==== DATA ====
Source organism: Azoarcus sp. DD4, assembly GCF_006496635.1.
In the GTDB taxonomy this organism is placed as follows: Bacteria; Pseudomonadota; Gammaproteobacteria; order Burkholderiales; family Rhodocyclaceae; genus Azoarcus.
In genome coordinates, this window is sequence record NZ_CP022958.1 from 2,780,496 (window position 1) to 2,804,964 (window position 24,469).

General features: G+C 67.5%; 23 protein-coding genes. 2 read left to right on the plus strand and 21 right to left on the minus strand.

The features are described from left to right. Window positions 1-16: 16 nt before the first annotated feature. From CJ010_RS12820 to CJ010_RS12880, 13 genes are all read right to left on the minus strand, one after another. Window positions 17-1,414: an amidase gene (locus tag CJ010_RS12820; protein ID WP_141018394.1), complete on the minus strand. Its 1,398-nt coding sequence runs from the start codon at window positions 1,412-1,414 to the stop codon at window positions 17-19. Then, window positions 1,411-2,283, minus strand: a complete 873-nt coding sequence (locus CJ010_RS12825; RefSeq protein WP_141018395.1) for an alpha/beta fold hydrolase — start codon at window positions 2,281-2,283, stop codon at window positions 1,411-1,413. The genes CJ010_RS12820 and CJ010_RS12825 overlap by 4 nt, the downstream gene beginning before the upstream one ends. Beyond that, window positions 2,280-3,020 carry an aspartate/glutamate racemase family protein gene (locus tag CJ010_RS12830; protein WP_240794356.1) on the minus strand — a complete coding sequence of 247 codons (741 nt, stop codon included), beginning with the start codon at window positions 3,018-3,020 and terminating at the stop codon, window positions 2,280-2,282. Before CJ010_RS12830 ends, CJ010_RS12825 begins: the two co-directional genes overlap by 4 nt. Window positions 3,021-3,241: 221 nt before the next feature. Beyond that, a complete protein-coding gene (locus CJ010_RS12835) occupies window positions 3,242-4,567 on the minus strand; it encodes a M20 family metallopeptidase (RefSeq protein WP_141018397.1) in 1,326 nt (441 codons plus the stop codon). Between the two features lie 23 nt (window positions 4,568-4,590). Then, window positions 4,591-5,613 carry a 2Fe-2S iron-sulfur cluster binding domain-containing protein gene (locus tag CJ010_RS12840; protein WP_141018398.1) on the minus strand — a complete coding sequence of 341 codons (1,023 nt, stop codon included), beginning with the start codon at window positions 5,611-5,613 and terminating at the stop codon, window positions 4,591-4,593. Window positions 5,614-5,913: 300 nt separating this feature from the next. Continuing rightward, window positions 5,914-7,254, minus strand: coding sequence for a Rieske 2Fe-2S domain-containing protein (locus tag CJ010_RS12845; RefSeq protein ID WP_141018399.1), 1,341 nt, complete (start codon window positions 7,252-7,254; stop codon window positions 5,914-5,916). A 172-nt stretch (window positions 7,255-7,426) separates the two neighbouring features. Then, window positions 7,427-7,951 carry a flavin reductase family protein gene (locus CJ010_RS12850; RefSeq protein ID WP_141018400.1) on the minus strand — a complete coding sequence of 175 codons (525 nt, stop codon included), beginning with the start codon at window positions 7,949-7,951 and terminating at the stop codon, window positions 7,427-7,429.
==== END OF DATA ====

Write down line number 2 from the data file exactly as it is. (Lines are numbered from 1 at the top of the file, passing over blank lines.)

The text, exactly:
In the GTDB taxonomy this organism is placed as follows: Bacteria; Pseudomonadota; Gammaproteobacteria; order Burkholderiales; family Rhodocyclaceae; genus Azoarcus.